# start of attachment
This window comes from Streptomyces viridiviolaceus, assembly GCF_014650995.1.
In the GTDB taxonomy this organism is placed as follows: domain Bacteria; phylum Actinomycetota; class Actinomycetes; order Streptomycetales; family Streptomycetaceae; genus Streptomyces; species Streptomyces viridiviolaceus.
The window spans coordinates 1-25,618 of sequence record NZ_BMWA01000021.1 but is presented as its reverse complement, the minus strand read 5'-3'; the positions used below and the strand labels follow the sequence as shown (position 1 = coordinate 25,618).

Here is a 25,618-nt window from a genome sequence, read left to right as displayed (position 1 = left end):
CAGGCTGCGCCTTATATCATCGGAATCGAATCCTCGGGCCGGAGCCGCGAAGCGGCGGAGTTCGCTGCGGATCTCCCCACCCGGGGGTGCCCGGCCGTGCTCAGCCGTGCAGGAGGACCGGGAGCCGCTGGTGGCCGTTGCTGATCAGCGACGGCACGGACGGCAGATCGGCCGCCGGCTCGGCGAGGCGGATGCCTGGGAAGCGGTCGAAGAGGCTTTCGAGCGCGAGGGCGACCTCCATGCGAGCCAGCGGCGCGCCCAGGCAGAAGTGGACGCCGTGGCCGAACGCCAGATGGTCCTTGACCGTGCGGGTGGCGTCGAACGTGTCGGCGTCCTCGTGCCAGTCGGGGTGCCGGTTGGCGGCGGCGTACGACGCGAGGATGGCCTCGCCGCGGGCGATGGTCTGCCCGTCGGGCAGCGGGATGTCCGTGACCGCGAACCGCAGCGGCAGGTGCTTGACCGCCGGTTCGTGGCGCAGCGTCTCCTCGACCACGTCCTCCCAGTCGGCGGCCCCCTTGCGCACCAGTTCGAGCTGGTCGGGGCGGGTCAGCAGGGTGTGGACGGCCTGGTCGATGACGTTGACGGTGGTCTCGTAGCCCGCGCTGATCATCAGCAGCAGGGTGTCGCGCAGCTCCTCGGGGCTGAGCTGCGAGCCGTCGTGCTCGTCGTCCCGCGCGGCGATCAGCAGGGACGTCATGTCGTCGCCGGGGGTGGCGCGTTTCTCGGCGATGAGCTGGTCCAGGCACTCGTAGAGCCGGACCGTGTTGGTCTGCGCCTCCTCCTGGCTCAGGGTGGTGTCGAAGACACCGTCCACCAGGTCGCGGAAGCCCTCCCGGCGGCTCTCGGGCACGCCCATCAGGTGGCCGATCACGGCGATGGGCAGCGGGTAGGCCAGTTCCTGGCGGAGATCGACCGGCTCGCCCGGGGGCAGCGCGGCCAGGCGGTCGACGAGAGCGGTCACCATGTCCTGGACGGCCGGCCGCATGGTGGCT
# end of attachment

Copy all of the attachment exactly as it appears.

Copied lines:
This window comes from Streptomyces viridiviolaceus, assembly GCF_014650995.1.
In the GTDB taxonomy this organism is placed as follows: domain Bacteria; phylum Actinomycetota; class Actinomycetes; order Streptomycetales; family Streptomycetaceae; genus Streptomyces; species Streptomyces viridiviolaceus.
The window spans coordinates 1-25,618 of sequence record NZ_BMWA01000021.1 but is presented as its reverse complement, the minus strand read 5'-3'; the positions used below and the strand labels follow the sequence as shown (position 1 = coordinate 25,618).

Here is a 25,618-nt window from a genome sequence, read left to right as displayed (position 1 = left end):
CAGGCTGCGCCTTATATCATCGGAATCGAATCCTCGGGCCGGAGCCGCGAAGCGGCGGAGTTCGCTGCGGATCTCCCCACCCGGGGGTGCCCGGCCGTGCTCAGCCGTGCAGGAGGACCGGGAGCCGCTGGTGGCCGTTGCTGATCAGCGACGGCACGGACGGCAGATCGGCCGCCGGCTCGGCGAGGCGGATGCCTGGGAAGCGGTCGAAGAGGCTTTCGAGCGCGAGGGCGACCTCCATGCGAGCCAGCGGCGCGCCCAGGCAGAAGTGGACGCCGTGGCCGAACGCCAGATGGTCCTTGACCGTGCGGGTGGCGTCGAACGTGTCGGCGTCCTCGTGCCAGTCGGGGTGCCGGTTGGCGGCGGCGTACGACGCGAGGATGGCCTCGCCGCGGGCGATGGTCTGCCCGTCGGGCAGCGGGATGTCCGTGACCGCGAACCGCAGCGGCAGGTGCTTGACCGCCGGTTCGTGGCGCAGCGTCTCCTCGACCACGTCCTCCCAGTCGGCGGCCCCCTTGCGCACCAGTTCGAGCTGGTCGGGGCGGGTCAGCAGGGTGTGGACGGCCTGGTCGATGACGTTGACGGTGGTCTCGTAGCCCGCGCTGATCATCAGCAGCAGGGTGTCGCGCAGCTCCTCGGGGCTGAGCTGCGAGCCGTCGTGCTCGTCGTCCCGCGCGGCGATCAGCAGGGACGTCATGTCGTCGCCGGGGGTGGCGCGTTTCTCGGCGATGAGCTGGTCCAGGCACTCGTAGAGCCGGACCGTGTTGGTCTGCGCCTCCTCCTGGCTCAGGGTGGTGTCGAAGACACCGTCCACCAGGTCGCGGAAGCCCTCCCGGCGGCTCTCGGGCACGCCCATCAGGTGGCCGATCACGGCGATGGGCAGCGGGTAGGCCAGTTCCTGGCGGAGATCGACCGGCTCGCCCGGGGGCAGCGCGGCCAGGCGGTCGACGAGAGCGGTCACCATGTCCTGGACGGCCGGCCGCATGGTGGCT